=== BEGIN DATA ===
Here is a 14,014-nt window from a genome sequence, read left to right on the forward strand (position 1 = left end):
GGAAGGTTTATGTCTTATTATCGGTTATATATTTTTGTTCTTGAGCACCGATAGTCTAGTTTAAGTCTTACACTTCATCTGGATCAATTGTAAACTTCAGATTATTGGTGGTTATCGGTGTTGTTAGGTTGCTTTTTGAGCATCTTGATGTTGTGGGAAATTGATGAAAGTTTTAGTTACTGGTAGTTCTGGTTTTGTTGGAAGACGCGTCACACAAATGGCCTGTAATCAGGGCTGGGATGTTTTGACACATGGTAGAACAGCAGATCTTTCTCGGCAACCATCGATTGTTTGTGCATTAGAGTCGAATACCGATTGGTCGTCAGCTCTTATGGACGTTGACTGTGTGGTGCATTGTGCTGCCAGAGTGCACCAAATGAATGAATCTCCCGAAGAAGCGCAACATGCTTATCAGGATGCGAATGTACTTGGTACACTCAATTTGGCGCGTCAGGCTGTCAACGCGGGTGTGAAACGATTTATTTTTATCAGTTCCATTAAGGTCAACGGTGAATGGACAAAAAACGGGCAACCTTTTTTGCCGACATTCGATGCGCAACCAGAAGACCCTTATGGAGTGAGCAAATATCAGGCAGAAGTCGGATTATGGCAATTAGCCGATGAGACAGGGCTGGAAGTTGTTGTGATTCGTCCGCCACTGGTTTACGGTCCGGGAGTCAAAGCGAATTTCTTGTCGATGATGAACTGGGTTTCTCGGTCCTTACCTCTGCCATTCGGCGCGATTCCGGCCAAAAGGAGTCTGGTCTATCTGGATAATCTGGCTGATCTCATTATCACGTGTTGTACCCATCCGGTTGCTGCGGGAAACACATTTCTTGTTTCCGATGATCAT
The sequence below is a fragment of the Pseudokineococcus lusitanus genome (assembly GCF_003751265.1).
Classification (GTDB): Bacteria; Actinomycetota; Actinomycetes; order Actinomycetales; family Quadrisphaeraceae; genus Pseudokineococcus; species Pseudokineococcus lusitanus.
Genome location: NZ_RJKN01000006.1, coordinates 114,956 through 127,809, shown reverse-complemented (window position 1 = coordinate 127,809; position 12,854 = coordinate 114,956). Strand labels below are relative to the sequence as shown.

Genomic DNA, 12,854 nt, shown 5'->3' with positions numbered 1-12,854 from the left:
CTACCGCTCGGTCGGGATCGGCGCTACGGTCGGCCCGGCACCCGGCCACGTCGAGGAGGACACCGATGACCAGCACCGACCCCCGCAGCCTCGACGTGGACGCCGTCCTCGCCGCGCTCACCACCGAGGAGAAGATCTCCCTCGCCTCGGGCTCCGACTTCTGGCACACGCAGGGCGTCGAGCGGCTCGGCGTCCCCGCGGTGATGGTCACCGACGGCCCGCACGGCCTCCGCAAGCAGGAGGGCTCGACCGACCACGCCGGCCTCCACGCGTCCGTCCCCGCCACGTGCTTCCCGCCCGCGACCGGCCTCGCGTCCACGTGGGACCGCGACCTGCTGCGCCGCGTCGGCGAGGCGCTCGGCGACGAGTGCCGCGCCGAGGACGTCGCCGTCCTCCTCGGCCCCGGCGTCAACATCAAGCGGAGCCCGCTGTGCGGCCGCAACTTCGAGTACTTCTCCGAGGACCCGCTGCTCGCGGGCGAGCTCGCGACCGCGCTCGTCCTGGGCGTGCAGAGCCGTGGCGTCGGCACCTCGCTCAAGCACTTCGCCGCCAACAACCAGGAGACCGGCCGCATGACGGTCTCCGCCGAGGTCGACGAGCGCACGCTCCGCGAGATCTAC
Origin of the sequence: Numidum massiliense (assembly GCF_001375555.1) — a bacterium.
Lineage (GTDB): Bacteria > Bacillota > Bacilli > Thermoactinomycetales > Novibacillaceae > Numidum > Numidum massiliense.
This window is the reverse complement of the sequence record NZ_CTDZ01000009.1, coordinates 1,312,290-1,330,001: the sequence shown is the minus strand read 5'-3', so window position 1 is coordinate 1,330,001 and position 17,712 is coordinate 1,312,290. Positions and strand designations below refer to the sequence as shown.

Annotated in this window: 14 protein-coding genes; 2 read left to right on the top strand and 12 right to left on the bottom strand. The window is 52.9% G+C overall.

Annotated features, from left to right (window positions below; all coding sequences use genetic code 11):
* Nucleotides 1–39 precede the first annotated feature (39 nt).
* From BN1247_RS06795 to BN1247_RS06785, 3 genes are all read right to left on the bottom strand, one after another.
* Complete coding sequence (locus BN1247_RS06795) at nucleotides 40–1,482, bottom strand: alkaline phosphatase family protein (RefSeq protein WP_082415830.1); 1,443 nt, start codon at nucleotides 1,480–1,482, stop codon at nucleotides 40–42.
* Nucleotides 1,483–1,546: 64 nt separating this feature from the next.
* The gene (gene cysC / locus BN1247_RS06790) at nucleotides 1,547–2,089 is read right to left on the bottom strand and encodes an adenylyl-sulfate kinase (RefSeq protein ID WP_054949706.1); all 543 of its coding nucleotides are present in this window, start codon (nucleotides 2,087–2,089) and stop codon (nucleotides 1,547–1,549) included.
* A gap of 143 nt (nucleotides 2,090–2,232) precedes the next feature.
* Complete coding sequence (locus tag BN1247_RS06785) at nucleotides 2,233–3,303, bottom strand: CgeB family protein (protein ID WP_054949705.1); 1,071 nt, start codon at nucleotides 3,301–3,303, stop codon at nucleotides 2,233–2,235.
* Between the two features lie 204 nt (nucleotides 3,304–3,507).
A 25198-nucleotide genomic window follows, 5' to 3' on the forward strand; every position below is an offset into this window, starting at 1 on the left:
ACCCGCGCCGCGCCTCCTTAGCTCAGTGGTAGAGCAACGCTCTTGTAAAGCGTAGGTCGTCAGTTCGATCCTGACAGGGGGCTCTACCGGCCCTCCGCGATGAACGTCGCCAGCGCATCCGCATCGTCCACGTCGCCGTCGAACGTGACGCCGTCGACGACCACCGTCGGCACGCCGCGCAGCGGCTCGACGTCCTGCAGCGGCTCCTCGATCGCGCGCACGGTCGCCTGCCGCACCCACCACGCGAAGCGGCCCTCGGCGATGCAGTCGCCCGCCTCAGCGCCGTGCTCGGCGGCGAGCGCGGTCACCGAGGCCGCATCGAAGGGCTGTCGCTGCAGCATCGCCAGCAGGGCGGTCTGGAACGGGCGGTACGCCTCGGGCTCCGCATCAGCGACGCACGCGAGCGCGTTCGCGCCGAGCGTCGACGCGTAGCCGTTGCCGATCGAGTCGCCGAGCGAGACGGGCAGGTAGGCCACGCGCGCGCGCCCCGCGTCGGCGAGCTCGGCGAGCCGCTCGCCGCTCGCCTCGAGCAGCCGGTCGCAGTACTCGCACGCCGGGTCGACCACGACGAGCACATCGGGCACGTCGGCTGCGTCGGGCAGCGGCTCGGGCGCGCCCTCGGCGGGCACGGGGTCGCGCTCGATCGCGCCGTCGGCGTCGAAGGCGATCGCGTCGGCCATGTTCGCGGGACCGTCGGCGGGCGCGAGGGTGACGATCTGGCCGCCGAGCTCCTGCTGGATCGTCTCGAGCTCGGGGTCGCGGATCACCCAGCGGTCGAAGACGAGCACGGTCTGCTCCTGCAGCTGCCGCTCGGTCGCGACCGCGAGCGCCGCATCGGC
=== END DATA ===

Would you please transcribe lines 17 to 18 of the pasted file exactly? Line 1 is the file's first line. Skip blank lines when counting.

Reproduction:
* The gene (gene cysC / locus BN1247_RS06790) at nucleotides 1,547–2,089 is read right to left on the bottom strand and encodes an adenylyl-sulfate kinase (RefSeq protein ID WP_054949706.1); all 543 of its coding nucleotides are present in this window, start codon (nucleotides 2,087–2,089) and stop codon (nucleotides 1,547–1,549) included.
* A gap of 143 nt (nucleotides 2,090–2,232) precedes the next feature.